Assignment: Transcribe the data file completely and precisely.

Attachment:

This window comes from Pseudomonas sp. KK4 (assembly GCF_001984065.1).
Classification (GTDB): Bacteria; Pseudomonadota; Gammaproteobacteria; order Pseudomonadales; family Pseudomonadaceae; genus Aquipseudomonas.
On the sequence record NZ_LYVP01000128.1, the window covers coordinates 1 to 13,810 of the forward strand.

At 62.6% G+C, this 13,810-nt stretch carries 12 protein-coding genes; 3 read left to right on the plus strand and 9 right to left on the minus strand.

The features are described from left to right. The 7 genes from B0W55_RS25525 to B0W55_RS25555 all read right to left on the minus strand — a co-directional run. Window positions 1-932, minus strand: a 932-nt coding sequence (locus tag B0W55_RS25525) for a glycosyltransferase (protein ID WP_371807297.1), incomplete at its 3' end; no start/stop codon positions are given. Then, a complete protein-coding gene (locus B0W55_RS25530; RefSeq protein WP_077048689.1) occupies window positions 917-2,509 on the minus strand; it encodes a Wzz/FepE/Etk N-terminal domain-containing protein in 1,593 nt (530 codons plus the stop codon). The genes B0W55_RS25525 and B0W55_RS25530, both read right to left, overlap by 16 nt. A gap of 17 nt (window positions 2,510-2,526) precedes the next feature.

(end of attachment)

This window comes from Pseudomonas sp. KK4 (assembly GCF_001984065.1).
Classification (GTDB): Bacteria; Pseudomonadota; Gammaproteobacteria; order Pseudomonadales; family Pseudomonadaceae; genus Aquipseudomonas.
On the sequence record NZ_LYVP01000128.1, the window covers coordinates 1 to 13,810 of the forward strand.

At 62.6% G+C, this 13,810-nt stretch carries 12 protein-coding genes; 3 read left to right on the plus strand and 9 right to left on the minus strand.

The features are described from left to right. The 7 genes from B0W55_RS25525 to B0W55_RS25555 all read right to left on the minus strand — a co-directional run. Window positions 1-932, minus strand: a 932-nt coding sequence (locus tag B0W55_RS25525) for a glycosyltransferase (protein ID WP_371807297.1), incomplete at its 3' end; no start/stop codon positions are given. Then, a complete protein-coding gene (locus B0W55_RS25530; RefSeq protein WP_077048689.1) occupies window positions 917-2,509 on the minus strand; it encodes a Wzz/FepE/Etk N-terminal domain-containing protein in 1,593 nt (530 codons plus the stop codon). The genes B0W55_RS25525 and B0W55_RS25530, both read right to left, overlap by 16 nt. A gap of 17 nt (window positions 2,510-2,526) precedes the next feature.